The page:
CRICKET / Sri Lankan batsmen lose the plot by swinging at everything
Powered by the ever-dependable A.B. de Villiers and a late burst by J-P Duminy, South Africa posted a healthy 78 for four and then restricted host Sri Lanka to 46 to win its last Group fixture in the ICC world T20 tournament in a shortened version of the shortest form of cricket.
Rains ahead of the start of the game reduced it to seven-overs-a side game. The Sri Lankan batsmen seemed to have forgotten the basics of the game and swung the bat from the word go during the run chase.
Unlike South Africa which did not re-jig its batting order, Sri Lanka felt compelled to do so, moving Dilshan Munaweera from opening to one-drop.
Captain Mahela Jayawardene took upon himself the responsibility of opening and began heaving from ball one. Mahela survived a loud lbw appeal off the second ball of Morne Morkel, but did not do enough to justify his place.
An ill-judged run brought about T.M. Dilshan’s (0) end and at 8 for 2, it did not seem to be going Sri Lanka’s way.
Even Kumar Sangakkara who was dropped twice failed to capitalise. The blind heaving / slogging did not stop even after he departed.
In fact, there was hardly any attempt on the part of any of the batsmen to play a decent cricket stroke. While the South African batsmen revelled in taking twos, Sri Lanka managed to take only five 2s. The South Africans also ran a three — and that essentially made a huge difference.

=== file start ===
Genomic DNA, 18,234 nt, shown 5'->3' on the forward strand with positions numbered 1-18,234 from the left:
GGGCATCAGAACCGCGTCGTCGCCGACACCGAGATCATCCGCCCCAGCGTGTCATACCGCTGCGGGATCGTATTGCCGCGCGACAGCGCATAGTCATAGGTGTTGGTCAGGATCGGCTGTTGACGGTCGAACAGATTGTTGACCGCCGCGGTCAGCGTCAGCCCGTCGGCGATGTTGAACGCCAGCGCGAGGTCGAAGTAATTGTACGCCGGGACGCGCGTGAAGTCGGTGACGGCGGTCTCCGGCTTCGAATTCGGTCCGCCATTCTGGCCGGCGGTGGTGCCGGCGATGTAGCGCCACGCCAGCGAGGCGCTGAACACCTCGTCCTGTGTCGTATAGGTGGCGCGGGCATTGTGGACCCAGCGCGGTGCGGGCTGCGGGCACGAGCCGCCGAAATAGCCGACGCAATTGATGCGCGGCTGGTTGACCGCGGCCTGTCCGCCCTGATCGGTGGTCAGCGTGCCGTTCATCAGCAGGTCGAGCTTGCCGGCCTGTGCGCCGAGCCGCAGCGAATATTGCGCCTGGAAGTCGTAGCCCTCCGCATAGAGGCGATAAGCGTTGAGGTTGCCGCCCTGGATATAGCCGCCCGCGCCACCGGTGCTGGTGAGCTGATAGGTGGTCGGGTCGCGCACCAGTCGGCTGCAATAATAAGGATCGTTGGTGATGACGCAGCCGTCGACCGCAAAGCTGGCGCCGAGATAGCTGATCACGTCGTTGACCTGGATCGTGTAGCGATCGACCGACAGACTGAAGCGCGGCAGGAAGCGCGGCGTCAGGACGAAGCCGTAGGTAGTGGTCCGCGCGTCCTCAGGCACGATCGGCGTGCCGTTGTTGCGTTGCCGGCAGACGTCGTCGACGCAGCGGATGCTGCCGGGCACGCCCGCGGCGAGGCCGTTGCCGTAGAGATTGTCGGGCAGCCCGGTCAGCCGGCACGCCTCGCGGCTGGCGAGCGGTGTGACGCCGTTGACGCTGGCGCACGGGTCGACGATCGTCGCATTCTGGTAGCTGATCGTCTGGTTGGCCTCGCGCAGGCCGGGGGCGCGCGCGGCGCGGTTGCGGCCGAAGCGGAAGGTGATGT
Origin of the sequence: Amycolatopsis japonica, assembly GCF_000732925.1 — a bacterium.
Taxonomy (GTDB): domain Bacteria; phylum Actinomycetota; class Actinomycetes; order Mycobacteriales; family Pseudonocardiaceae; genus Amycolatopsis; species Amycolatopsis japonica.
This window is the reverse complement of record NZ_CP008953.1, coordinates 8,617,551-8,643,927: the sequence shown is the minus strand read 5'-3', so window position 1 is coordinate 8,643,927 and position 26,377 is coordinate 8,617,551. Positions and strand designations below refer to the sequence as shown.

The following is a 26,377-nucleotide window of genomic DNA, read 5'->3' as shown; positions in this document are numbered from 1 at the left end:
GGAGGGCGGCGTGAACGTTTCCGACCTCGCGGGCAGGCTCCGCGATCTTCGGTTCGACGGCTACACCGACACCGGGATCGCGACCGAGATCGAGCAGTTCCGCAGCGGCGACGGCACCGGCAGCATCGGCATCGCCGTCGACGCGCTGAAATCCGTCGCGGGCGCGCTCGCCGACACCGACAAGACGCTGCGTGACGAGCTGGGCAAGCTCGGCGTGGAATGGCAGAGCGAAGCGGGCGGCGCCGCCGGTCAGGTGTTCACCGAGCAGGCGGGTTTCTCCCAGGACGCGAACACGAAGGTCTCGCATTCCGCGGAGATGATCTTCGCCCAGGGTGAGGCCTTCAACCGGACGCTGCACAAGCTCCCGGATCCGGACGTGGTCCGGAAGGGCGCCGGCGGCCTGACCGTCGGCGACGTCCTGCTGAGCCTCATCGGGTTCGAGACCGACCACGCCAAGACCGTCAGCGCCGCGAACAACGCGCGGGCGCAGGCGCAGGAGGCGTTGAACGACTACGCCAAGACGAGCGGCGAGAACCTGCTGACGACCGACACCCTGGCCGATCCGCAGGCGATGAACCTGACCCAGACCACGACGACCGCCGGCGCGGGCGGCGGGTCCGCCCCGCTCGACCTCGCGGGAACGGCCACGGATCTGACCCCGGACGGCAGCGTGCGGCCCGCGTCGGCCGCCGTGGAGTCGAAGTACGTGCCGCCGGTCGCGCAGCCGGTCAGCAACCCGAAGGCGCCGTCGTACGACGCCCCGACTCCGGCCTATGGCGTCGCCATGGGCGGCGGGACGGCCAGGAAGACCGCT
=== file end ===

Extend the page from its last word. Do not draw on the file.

There was more than a little discussion when the South African openers Richard Levi and Hashim Amla walked in. Amla is relatively new to the format and is not known for his hard hitting. But he acquitted himself well.
Levi was the first to go, in the first over, as he attempted to just clear the infield off a Kulasekara slower ball. The bat appeared to have come down a shade too quicker, and it resulted in the ball going off the base the bat.
Munaweera, at mid-on ran backwards, dived full length to bring up the most breathtaking catch of the tournament so far.
Amla played straight and correct until he was tempted by Rangana Herath. He stepped out, possibly because of the pressure — only six runs had come from the over — and heaved. Amla missed the line completely and Sangakkara completed the stumping.
From there on Man-of-the-Match de Villiers took over with some clean hitting. He won the battle against Herath, first reverse sweeping him over point, and then lifting him over long on from his backfoot. His six of Malinga was even more magnificent: a short ball was slapped over the mid-wicket fence.
The best way
Having won the toss, Mahela’s reasoning was that bowling first was the best way in a shortened game. de Villiers was confident, having played two reduced T20s in England, just before heading to Sri Lanka.
In the game, Power Play lasted two overs. Two bowlers could bowl two overs each, and three, could bowl one over.
South Africa made one change from the team that played Zimbabwe — Faf du Plessis replaced Robin Peterson. Sri Lanka did not have the services of its hero from the last game, Ajantha Mendis, who suffered a side strain. Rangana Herath replaced him.